Coping or Choking?

Choking Under Pressure

What to Do About Choking

Here’s some other strategies from researchers that help deal with the choking issue:

  • Channel your inner Stuart Smalley. Stuart Smalley was a fictional character created by Al Franken on Saturday Night Live. Stuart was famous for his daily affirmations, most notably, “I’m good enough, I’m smart enough, and doggone it, people like me.” As it turns out, taking a few minutes to write about your strengths and interests can promote feelings of self-worth, which boosts both confidence and performance. Similarly, identifying all of the things that go into make you who you are can give you some perspective — you are more than just one test score.
  • Do a brain spill. Dr. Beilock suggests writing for 10 minutes about what your biggest worries are with your upcoming presentation or performance. When your worries are on the table your brain can switch gears, which reduces the cognitive pressure and may lead to improved working memory.
  • Get control of your breathing. Did you know that we typically use only 10–30% of our lung capacity? Stress and the other strong emotions you might experience leading up to your performance deplete that capacity even further.
  • Choke your choke. If you are stuck trying to solve a challenging problem or focused on any task that requires working memory, walk away for a few minutes. This pause is called the incubation period and helps your brain switch channels and find an alternative perspective.
  • Think of the stress as a challenge. When you have a physiological response to stress, try to interpret that response as a challenge and not a threat. For example, if your heart is racing, think of it as a sign that your body is getting ready to help you do well and focus versus thinking of it as a sign that you’re going crazy and aren’t prepared.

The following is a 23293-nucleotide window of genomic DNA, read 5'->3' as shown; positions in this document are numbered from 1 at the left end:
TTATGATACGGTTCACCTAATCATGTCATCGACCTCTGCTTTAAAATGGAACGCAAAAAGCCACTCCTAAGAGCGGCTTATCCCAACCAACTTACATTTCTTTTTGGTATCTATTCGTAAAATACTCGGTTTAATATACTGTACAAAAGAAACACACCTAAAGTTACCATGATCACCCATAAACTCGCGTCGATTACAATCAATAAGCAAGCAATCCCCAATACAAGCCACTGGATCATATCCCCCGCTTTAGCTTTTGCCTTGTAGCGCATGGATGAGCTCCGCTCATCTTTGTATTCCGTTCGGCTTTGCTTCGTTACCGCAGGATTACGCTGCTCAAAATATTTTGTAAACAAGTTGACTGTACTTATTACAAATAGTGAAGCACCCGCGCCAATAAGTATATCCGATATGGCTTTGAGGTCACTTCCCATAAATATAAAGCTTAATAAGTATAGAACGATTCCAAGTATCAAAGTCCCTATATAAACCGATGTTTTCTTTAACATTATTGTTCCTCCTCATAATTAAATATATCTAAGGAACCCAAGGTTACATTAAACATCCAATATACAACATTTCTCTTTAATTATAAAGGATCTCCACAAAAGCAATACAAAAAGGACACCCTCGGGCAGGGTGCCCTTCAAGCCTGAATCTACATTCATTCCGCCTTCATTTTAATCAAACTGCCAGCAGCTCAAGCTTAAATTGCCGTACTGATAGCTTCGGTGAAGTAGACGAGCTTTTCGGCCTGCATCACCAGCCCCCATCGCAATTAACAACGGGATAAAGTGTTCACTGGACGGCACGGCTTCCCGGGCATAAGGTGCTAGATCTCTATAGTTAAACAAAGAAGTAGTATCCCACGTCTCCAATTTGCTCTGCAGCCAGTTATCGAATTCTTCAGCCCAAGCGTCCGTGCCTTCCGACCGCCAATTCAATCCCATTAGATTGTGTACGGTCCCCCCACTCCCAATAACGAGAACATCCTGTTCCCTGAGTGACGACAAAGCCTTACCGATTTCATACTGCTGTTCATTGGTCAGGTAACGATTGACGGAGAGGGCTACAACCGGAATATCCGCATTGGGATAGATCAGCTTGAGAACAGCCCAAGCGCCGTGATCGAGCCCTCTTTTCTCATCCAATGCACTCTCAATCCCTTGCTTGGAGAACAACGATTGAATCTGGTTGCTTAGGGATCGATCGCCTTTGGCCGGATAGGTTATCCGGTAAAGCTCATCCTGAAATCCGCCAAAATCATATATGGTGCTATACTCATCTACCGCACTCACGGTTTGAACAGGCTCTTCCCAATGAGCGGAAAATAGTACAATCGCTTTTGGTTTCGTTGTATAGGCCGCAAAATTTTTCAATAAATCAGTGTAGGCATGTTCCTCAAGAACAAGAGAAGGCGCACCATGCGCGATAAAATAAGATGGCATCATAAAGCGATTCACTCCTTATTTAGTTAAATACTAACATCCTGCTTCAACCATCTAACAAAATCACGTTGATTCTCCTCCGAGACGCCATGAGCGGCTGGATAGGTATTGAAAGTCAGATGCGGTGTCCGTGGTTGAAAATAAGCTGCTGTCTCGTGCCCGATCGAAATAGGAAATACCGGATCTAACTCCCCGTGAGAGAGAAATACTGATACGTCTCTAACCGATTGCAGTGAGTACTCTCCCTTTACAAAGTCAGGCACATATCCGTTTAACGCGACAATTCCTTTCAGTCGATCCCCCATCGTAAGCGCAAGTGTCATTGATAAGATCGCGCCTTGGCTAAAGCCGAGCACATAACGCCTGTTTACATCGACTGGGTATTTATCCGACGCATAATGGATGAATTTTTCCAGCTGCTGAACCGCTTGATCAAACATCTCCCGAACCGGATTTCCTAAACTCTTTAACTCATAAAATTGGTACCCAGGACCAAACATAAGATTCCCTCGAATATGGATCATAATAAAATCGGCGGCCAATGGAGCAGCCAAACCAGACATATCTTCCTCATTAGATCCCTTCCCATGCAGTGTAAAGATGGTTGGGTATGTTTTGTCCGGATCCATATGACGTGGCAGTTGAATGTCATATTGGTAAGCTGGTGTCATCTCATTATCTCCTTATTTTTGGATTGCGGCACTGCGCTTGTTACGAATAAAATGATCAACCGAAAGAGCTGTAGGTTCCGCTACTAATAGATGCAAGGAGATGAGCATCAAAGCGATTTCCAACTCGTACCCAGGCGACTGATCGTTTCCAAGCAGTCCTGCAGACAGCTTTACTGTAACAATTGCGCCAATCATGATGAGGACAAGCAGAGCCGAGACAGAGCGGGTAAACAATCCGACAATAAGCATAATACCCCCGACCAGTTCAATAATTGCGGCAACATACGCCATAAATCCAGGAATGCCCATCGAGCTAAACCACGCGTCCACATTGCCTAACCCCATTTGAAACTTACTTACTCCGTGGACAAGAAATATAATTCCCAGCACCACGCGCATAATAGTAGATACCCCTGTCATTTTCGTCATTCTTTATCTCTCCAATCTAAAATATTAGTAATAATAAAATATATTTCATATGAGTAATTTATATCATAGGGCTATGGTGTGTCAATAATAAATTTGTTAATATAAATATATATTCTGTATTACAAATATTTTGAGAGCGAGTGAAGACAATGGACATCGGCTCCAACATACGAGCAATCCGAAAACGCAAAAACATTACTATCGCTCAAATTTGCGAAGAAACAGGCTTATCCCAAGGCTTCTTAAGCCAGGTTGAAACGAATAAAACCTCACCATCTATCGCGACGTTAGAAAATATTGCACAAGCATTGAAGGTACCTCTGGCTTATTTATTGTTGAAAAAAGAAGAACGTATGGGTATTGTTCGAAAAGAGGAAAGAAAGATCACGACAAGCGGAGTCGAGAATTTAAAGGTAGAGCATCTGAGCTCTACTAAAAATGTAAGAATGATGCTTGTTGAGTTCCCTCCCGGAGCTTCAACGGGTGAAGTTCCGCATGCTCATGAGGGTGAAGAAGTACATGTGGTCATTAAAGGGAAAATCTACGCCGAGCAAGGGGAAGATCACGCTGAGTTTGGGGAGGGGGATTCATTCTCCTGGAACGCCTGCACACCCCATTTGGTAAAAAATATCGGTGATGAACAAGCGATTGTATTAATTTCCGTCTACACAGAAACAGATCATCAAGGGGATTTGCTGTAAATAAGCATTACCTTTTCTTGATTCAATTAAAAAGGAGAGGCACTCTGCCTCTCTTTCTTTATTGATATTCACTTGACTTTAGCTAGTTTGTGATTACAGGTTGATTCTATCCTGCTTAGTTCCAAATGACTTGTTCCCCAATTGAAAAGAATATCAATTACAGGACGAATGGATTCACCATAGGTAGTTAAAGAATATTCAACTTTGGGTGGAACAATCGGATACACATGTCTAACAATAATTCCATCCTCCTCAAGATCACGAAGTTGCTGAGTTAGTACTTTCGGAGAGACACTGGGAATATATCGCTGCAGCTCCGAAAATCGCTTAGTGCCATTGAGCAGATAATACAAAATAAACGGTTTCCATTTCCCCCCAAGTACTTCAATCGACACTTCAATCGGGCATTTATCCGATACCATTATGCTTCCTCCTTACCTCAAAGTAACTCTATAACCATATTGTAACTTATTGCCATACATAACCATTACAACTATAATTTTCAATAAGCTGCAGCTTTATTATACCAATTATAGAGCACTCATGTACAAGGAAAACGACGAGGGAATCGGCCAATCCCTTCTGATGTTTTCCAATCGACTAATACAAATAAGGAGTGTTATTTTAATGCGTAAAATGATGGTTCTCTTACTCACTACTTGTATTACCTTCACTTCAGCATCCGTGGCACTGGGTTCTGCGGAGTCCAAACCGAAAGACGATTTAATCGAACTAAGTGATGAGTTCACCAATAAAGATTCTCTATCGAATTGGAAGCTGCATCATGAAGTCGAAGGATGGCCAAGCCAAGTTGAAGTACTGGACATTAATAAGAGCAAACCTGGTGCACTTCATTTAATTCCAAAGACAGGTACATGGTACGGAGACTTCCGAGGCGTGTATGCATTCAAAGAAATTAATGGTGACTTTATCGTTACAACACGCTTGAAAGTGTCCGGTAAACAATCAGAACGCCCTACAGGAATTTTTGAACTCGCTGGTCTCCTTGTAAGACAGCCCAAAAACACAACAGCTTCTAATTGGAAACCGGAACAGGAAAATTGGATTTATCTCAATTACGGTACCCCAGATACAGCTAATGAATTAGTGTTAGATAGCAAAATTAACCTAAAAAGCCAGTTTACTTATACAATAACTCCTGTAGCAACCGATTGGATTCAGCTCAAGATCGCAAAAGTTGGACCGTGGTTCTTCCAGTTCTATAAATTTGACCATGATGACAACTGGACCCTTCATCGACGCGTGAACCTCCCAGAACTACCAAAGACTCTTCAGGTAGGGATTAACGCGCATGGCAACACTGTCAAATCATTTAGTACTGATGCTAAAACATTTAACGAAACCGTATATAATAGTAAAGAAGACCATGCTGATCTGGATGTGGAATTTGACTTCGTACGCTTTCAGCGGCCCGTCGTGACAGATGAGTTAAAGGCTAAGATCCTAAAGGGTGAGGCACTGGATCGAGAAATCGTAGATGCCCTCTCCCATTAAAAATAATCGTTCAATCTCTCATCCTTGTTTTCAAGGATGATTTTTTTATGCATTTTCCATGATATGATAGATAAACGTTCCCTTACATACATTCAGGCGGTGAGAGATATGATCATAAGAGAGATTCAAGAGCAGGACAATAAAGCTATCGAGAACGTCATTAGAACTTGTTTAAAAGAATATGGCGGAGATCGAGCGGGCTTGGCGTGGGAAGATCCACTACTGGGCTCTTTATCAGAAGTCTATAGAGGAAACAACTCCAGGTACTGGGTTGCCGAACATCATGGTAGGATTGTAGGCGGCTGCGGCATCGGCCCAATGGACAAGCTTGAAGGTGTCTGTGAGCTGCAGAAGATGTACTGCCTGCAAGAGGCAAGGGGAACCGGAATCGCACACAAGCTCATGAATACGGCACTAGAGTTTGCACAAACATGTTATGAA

• Practice under pressure. While you likely can’t replicate the exact stress or pressure you might feel on the day of your performance, even practicing under mild levels of stress can prevent you from choking. If you’re preparing for a big presentation and won’t be able to use your notes, time yourself in advance and make sure you do a few practice runs without your notes.
  • Distract yourself a bit. For physical tasks, such as sports competitions, many people end up thinking too hard about what they’re doing, which can throw them off. Beilock has shown that experienced golfers actually do worse when encouraged to focus on the skill at hand. So she has suggested self-distraction — like, for example, focusing on a golf ball’s dimples or singing a song.
  • Don’t dilly-dally. Beilock has demonstrated that doing a task relatively quickly seems to help. For example, in one study she found that experienced golfers putted better when instructed to putt quickly while still being accurate. (Though the opposite was true with novices.) So if you’re doing something you know how to do really well, taking extra time could make you more susceptible to choking.
  • Express your emotions before you start. Beilock’s research group has also shown that writing about one’s feelings before a test can help. In a study published in Science in 2011, they explored this by having college students take a very difficult math exam. (Sara Reardon has a good summary for Science.) To boost the pressure, the researchers put some cash on the line and videotaped the subjects, telling them the tape would be shown to their teachers and friends.
  • Abandon perfectionism. You can’t be perfect every time in everything you do. Think both about percentages and doing the best you can. Percentages means doing the task a whole bunch of times, and some of the results will be great, and some not. But if you only do the task a few times, the failures loom much larger in your mind. As hockey legend Wayne Gretsky once said “You miss 100% of the shots you don’t take.” Doing the best you can at the time is a better way of measuring your performance rather than expecting 100% or perfection every time, because it takes the psychological pressure off, which in turn helps your performance.



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Ray Williams

Ray Williams

Author/Retired Executive Coach-Helping People Live Better Lives and Serve Others